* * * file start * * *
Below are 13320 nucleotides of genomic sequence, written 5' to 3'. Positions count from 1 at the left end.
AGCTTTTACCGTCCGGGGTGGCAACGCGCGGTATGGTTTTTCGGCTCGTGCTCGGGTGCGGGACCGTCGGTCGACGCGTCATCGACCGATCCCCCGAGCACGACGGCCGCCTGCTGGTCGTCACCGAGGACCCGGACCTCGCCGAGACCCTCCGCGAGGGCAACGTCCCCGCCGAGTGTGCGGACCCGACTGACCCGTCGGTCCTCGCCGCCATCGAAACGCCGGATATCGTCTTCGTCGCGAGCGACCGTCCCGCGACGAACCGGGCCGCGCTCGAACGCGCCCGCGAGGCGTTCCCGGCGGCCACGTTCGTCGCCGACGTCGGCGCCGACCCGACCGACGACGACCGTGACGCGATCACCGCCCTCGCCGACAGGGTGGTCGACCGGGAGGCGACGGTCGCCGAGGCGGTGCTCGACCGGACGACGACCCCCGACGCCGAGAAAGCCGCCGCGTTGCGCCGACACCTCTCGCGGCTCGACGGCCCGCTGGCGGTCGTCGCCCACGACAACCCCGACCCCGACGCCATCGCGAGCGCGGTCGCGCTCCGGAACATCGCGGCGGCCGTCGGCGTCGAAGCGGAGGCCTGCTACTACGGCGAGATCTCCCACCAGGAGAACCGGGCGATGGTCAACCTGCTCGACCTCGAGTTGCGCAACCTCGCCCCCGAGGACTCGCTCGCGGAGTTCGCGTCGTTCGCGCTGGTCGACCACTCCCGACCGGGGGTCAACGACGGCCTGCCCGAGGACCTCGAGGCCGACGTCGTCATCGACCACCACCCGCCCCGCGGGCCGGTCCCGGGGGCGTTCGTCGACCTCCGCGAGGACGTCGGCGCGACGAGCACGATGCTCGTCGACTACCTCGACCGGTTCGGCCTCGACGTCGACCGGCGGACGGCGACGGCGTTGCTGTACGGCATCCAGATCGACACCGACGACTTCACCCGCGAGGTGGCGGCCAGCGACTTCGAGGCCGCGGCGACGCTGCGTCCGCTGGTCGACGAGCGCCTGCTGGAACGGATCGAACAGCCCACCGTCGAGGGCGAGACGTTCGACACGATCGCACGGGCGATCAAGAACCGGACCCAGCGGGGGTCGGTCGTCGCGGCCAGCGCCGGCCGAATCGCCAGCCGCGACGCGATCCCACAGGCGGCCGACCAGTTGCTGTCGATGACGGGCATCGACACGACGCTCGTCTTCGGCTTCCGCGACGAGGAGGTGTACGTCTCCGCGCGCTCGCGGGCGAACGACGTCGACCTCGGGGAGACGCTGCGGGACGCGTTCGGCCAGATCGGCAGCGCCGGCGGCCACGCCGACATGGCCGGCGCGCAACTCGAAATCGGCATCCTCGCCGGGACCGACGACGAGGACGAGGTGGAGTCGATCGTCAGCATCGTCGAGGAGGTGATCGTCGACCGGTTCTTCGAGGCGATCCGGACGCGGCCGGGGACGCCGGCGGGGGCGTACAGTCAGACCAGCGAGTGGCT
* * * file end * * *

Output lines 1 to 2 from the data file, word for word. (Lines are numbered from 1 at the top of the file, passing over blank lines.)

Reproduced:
Below are 13320 nucleotides of genomic sequence, written 5' to 3'. Positions count from 1 at the left end.
AGCTTTTACCGTCCGGGGTGGCAACGCGCGGTATGGTTTTTCGGCTCGTGCTCGGGTGCGGGACCGTCGGTCGACGCGTCATCGACCGATCCCCCGAGCACGACGGCCGCCTGCTGGTCGTCACCGAGGACCCGGACCTCGCCGAGACCCTCCGCGAGGGCAACGTCCCCGCCGAGTGTGCGGACCCGACTGACCCGTCGGTCCTCGCCGCCATCGAAACGCCGGATATCGTCTTCGTCGCGAGCGACCGTCCCGCGACGAACCGGGCCGCGCTCGAACGCGCCCGCGAGGCGTTCCCGGCGGCCACGTTCGTCGCCGACGTCGGCGCCGACCCGACCGACGACGACCGTGACGCGATCACCGCCCTCGCCGACAGGGTGGTCGACCGGGAGGCGACGGTCGCCGAGGCGGTGCTCGACCGGACGACGACCCCCGACGCCGAGAAAGCCGCCGCGTTGCGCCGACACCTCTCGCGGCTCGACGGCCCGCTGGCGGTCGTCGCCCACGACAACCCCGACCCCGACGCCATCGCGAGCGCGGTCGCGCTCCGGAACATCGCGGCGGCCGTCGGCGTCGAAGCGGAGGCCTGCTACTACGGCGAGATCTCCCACCAGGAGAACCGGGCGATGGTCAACCTGCTCGACCTCGAGTTGCGCAACCTCGCCCCCGAGGACTCGCTCGCGGAGTTCGCGTCGTTCGCGCTGGTCGACCACTCCCGACCGGGGGTCAACGACGGCCTGCCCGAGGACCTCGAGGCCGACGTCGTCATCGACCACCACCCGCCCCGCGGGCCGGTCCCGGGGGCGTTCGTCGACCTCCGCGAGGACGTCGGCGCGACGAGCACGATGCTCGTCGACTACCTCGACCGGTTCGGCCTCGACGTCGACCGGCGGACGGCGACGGCGTTGCTGTACGGCATCCAGATCGACACCGACGACTTCACCCGCGAGGTGGCGGCCAGCGACTTCGAGGCCGCGGCGACGCTGCGTCCGCTGGTCGACGAGCGCCTGCTGGAACGGATCGAACAGCCCACCGTCGAGGGCGAGACGTTCGACACGATCGCACGGGCGATCAAGAACCGGACCCAGCGGGGGTCGGTCGTCGCGGCCAGCGCCGGCCGAATCGCCAGCCGCGACGCGATCCCACAGGCGGCCGACCAGTTGCTGTCGATGACGGGCATCGACACGACGCTCGTCTTCGGCTTCCGCGACGAGGAGGTGTACGTCTCCGCGCGCTCGCGGGCGAACGACGTCGACCTCGGGGAGACGCTGCGGGACGCGTTCGGCCAGATCGGCAGCGCCGGCGGCCACGCCGACATGGCCGGCGCGCAACTCGAAATCGGCATCCTCGCCGGGACCGACGACGAGGACGAGGTGGAGTCGATCGTCAGCATCGTCGAGGAGGTGATCGTCGACCGGTTCTTCGAGGCGATCCGGACGCGGCCGGGGACGCCGGCGGGGGCGTACAGTCAGACCAGCGAGTGGCT